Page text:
No. This changes nothing. INTO’s advice in regard to teachers with underlying conditions teaching remotely from home remains. Also, teachers with caring responsibilities for people with underlying health conditions should also teach remotely from home.
Simply put, pupils can only be accommodated in schools if stringent social distancing can be adhered to.
- Inform parents of exactly what is expected from children
- Schools should not have any unnecessary visitors
- Ensure small class sizes
- Stagger school starting and finishing times
- Stagger lunch and break times
Will I have to provide a certificate from my doctor to confirm medical information I have provided to school?
This may be required by the school but can be obtained retrospectively.
7. Hub Schools / Volunteering Scheme
Hub schools are schools that will be the main school open in an area to accommodate key workers children and vulnerable children. Other schools in the area may have very small numbers of children attending so by clustering schools together only one school need open, the Hub school.
There would be an agreed designated principal of the Hub school who would be in charge but other principals of schools that are contributing to the Hub school may be involved in the co-ordination and running of said Hub school. Management authorities have nominated a number of representatives to facilitate the organisation of Hub schools. See DE FAQs number 24
Hub schools will obviously take a few days to organise, but it is expected that most will be up and running from Monday 30th March 2020.
Hub/Cluster schools are schools that will be the main school open in an area to accommodate key workers children and vulnerable children. All staff who are available for work within the PHA guidelines, can be asked to attend the school in which they are employed. Where a school has become part of a hub/cluster, these teachers can be asked to attend the cluster school. Staff should be told at least 24 hours before (where practical) if they are required the next day and they should be sent home as early as possible in the case that they are not needed.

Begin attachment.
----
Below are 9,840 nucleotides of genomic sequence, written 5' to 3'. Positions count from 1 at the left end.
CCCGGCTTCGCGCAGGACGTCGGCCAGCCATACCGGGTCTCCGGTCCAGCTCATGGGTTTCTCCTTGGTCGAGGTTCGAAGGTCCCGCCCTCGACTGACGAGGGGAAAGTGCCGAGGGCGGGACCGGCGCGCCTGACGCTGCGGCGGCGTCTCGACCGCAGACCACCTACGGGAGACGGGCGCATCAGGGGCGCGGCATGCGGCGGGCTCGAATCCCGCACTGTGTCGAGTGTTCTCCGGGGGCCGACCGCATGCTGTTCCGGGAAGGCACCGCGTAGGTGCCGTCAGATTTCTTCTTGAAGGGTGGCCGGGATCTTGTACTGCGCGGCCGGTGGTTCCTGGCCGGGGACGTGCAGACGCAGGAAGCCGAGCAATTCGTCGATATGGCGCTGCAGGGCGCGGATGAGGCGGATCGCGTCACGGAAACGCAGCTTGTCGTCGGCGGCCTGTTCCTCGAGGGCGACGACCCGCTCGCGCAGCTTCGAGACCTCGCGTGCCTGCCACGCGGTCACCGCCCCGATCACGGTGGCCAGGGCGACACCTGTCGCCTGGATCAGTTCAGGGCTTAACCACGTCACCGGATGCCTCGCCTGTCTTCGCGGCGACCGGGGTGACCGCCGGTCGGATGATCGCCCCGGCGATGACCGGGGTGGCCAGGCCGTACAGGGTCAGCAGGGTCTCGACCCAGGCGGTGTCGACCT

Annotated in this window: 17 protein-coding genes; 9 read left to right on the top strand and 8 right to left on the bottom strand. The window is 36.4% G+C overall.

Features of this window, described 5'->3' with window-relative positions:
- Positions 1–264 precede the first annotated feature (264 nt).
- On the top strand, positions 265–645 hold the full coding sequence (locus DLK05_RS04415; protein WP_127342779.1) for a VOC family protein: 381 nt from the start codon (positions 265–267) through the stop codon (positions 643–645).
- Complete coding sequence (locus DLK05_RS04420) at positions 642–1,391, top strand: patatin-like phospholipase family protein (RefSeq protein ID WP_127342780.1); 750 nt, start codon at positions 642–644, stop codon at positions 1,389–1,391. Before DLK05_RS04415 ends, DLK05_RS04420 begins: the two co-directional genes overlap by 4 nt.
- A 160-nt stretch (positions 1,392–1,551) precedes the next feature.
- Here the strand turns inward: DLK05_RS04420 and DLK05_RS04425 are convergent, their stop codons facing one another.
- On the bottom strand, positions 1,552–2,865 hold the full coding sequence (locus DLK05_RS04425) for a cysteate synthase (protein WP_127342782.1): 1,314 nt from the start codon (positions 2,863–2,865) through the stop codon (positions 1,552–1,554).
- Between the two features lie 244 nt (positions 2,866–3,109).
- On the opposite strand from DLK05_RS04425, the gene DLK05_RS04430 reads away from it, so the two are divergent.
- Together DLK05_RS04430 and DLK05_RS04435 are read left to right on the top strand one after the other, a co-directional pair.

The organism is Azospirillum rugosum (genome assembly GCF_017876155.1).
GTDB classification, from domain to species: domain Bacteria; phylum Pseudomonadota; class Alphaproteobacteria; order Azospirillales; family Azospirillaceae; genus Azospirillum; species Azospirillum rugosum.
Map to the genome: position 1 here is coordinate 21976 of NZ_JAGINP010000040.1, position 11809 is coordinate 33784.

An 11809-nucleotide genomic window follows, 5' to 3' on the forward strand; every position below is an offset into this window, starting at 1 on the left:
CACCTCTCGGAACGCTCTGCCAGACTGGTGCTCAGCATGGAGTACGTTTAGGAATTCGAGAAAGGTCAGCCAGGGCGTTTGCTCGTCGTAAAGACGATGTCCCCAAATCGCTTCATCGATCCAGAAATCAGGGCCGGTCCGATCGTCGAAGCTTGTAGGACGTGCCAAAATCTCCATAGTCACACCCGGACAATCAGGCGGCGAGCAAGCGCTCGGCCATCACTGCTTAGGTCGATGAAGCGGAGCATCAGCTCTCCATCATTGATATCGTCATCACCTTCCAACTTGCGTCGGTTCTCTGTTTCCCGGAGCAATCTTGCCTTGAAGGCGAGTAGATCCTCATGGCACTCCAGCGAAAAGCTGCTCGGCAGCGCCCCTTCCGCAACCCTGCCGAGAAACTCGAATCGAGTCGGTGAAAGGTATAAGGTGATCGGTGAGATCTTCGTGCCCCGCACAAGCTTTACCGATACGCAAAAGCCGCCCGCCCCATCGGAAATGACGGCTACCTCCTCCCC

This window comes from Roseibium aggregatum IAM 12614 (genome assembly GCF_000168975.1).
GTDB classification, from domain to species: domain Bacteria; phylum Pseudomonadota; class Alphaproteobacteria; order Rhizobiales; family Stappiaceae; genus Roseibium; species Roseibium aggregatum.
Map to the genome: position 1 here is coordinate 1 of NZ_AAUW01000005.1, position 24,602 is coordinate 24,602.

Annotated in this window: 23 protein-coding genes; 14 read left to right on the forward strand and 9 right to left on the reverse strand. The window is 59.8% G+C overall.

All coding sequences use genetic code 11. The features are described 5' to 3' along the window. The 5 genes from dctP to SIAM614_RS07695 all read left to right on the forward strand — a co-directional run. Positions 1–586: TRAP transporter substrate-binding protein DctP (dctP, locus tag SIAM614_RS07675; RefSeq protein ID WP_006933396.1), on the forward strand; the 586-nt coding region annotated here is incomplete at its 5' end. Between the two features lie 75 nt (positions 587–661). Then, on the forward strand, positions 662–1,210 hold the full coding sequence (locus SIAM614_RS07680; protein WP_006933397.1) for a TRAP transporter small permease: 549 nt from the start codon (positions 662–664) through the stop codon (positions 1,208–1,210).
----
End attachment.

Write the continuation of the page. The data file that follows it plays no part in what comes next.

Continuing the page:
School leaders, including principals/playgroup leaders, vice-principals and senior teachers, from across the schools in the hub/cluster should agree a rota, perhaps on a weekly basis with a core team assuming the remit of ‘Leader in Charge’.
The leader in charge will determine the number of children that can be safely accommodated in the school in line with PHA guidance on social distancing.
The cluster school will be registered with the Department of Education (DE) which provides appropriate indemnity for schools and staff, including the volunteers. The chair of governors should be informed of the use of the school building for the C-19 cluster.
For the individual schools and the C-19 cluster schools, the employing authorities and DE will have governance responsibility.
The hub/cluster school will apply the safeguarding and child protection regulations as outlined in DE Circular 2017/04. A simplified version of the safeguarding arrangements and the safeguarding flowchart, with clear information for all staff, including volunteers will be available to all clusters from the CPSS.
Designated and Deputy Designated teachers, available for work within PHA guidelines, should be included in staff rotas; in the event that designated, and deputy designated teachers are unavailable, the flowchart will provide clear information for the leader in charge and CPSS will be available to advise.